You see, Jeff? You think I’m supposed to ignore what these people tell me, and listen to you, instead?
I started reading Natasha’s blog about a year ago for a brief time, and then I stopped. These hatemongers are blaming their hate on me (I deserve it, apparrently) but they were saying the same things last year, to other people. It’s always someone’s fault, isn’t it?
“When I see Jordanians saying teh kinds of things they say on blogs (and in polls) I believe it.”
Actually Mr. Craig, you choose what you want to read and see, 99% of the Jordanians and Arabs on Natasha’s blog were praising the killing of Zarqawi. There were one or two that said they are against killing period, however, they don’t regret that Zarqawi is gone, so maybe you need to learn how to read.
“but I’m not an idiot either”
I was gonna say I beg to differ and say that you are an idiot, but my appologies, true you are not an idiot, you are purly evil, hateful person Craig, you are truly hateful
“It’s great that you are “reaching out” to the “other” there Craig, regardless of your motivation”
I love this last bit that Jeff said to Craig, regadless of your motivations. Craig, finally people are starting to see that you have some sort of motivation, what is it? Are you courages enough to tell us?
Well, since you brought up a paragraph in particular and asked me to address it, I suppose I will.
To step out with opinions that you consider as sacrosanct as fact about a particular race, country or people based upon things in blogs and polling of any type is to sell yourself and that particular group terribly short.
I don’t have any opinions that I consider “sacrosanct”, Jeff. I just have personal opinions, the same as everyone else.
Get outside; try personal face-to-face feet-on-the-ground experience. It’s a far better gauge.
Yes. You’re right. I travelled all over southeast asia when I was in the Marines back in the 80s, and that’s when I first became aware that things weren’t the way they were reported in the American media. However, I have no intention of going to Jordan. I’m not in the military any more, and I really don’t like to go places where I’m not wanted.
The last time I was in the Middle East was in 1983. I don’t intend to ever go back, unless I have a very good reason to do so.
It’s great that you are “reaching out” to the “other” there Craig, regardless of your motivation.
I don’t know what you think you know about me, Jeff, but I work with Arabs and Iranians, and I have done so for the last 15 years. My best friend is an Arab muslim woman, and I know her better than I ever knew my ex-wife. Who is Chinese, by the way. I may not be an expert (I don’t recall saying I was) but I’m not an idiot either, Jeff. When I see Jordanians saying teh kinds of things they say on blogs (and in polls) I believe it. There’s soemthing WRONG in Jordan, Jeff. It’s trending in teh opposite direction form the rest of the countries in the ME. You can pretend it’s not teher if yuou like, but you can read the evidence right here in Natasha’s blog, from Jordanian readers.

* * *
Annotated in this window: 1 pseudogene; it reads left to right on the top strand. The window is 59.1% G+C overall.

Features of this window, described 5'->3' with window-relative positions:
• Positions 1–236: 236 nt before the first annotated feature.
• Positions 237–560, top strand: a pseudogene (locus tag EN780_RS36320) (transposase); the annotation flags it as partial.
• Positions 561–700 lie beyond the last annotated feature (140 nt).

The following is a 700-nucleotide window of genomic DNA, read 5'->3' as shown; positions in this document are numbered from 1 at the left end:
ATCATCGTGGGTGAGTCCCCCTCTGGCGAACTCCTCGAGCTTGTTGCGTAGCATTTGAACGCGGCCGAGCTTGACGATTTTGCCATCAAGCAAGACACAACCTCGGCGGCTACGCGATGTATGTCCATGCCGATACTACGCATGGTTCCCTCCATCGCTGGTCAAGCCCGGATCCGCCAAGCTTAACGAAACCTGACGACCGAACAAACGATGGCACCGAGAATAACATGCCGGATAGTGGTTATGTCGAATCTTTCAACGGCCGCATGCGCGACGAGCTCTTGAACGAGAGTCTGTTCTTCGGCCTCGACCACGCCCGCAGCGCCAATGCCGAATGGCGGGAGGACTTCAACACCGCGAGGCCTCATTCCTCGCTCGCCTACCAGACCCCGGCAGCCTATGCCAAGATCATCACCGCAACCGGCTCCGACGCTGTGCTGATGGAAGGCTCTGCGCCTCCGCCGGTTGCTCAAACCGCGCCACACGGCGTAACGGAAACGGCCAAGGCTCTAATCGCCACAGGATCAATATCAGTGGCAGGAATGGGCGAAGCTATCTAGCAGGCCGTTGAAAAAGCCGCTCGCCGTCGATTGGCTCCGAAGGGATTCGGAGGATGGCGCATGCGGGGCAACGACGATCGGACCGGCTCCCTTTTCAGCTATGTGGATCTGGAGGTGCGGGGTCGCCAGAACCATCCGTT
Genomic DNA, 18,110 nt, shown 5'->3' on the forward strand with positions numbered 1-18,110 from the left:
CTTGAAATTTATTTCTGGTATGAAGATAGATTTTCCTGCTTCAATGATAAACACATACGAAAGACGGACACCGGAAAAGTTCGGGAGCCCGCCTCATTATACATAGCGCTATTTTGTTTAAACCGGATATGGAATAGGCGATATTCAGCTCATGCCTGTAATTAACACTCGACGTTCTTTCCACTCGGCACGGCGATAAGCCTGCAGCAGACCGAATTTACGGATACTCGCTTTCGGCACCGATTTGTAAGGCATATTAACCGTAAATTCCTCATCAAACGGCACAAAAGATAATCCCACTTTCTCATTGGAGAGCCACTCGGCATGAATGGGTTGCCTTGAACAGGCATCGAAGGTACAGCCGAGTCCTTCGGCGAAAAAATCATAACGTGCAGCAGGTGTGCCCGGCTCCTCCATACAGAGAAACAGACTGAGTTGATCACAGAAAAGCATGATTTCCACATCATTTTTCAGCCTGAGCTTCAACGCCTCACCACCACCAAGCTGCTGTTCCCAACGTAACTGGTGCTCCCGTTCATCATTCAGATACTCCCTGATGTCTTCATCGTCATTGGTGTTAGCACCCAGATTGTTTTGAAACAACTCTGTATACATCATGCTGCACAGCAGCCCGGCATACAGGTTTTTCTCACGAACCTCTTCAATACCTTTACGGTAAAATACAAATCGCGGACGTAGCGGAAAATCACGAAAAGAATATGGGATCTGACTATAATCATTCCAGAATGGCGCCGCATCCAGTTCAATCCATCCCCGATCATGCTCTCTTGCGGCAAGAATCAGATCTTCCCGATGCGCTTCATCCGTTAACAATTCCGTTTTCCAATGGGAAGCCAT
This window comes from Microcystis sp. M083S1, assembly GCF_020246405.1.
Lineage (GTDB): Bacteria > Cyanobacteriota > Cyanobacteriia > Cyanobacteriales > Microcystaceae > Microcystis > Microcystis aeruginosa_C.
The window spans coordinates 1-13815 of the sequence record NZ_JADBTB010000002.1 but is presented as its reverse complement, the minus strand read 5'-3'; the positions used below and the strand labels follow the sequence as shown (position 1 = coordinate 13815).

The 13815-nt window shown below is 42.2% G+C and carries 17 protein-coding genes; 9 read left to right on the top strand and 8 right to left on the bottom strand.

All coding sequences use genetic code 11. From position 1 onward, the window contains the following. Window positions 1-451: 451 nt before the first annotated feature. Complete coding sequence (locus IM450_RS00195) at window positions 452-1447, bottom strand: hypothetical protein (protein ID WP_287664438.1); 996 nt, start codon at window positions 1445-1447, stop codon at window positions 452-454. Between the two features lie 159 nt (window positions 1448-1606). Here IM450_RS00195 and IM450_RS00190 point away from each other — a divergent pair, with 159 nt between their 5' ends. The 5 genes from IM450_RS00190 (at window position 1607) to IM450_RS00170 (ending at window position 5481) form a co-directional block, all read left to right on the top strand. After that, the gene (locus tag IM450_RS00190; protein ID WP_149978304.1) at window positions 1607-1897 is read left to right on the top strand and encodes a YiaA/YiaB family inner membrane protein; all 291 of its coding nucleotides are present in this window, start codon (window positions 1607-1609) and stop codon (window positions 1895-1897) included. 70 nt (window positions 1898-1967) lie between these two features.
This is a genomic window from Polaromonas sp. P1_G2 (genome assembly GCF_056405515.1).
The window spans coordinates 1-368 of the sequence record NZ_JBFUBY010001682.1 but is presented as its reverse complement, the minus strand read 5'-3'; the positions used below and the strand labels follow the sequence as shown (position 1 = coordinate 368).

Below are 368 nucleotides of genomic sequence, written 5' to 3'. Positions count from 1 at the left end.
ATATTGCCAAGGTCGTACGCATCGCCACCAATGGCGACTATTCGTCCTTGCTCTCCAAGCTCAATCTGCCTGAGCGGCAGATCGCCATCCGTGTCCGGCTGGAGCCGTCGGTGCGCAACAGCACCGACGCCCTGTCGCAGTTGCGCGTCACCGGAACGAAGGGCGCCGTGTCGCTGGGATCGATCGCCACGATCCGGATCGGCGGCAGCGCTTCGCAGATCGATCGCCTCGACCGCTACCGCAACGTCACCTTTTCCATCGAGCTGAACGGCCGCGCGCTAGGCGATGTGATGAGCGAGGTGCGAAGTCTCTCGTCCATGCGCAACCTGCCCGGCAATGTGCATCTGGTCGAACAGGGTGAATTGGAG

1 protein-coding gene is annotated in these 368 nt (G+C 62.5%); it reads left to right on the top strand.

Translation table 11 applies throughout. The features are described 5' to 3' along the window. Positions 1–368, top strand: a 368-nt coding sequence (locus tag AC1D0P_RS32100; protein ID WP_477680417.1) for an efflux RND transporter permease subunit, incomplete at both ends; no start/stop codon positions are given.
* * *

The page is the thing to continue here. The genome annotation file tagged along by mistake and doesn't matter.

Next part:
Craig, please do your best to read and consider the entirety of a comment before you reply and then zip about making little wisecracks. Please note that my previous comment said, “Lastly, you note that you are gathering knowledge based upon “polls and blogs.” I’d suggest you seek other sources as well.” I did not discount that information could be gleaned from blogs and polls, only that it should be tempered with information from other sources as well; it’s right there in the “seek other sources as well” part. And although mine was quite the treatise, you seemed to have skipped this final paragraph that reiterates the same point:
You denied it but you do feel you’ve gained some degree of expertise on Arabs and the Arab world from your experiences interacting and reading blogs. It’s great that you are “reaching out” to the “other” there Craig, regardless of your motivation. But it’s not sufficient I’m afraid, to obtain a full accurate picture. It’s the beginning of an education and a great one if you have cajones to pursue it. But you’ve only made it through elementary school I’m afraid. You also need to engage people beyond the cyber wall if you really want to gain some understanding. And yes, a visit to the Middle East, Jordan more specifically, might really do you well. I’m sure you’d find many amongst the American haters residing there that would be glad to host you. That’s really all I have to say to you on the matter.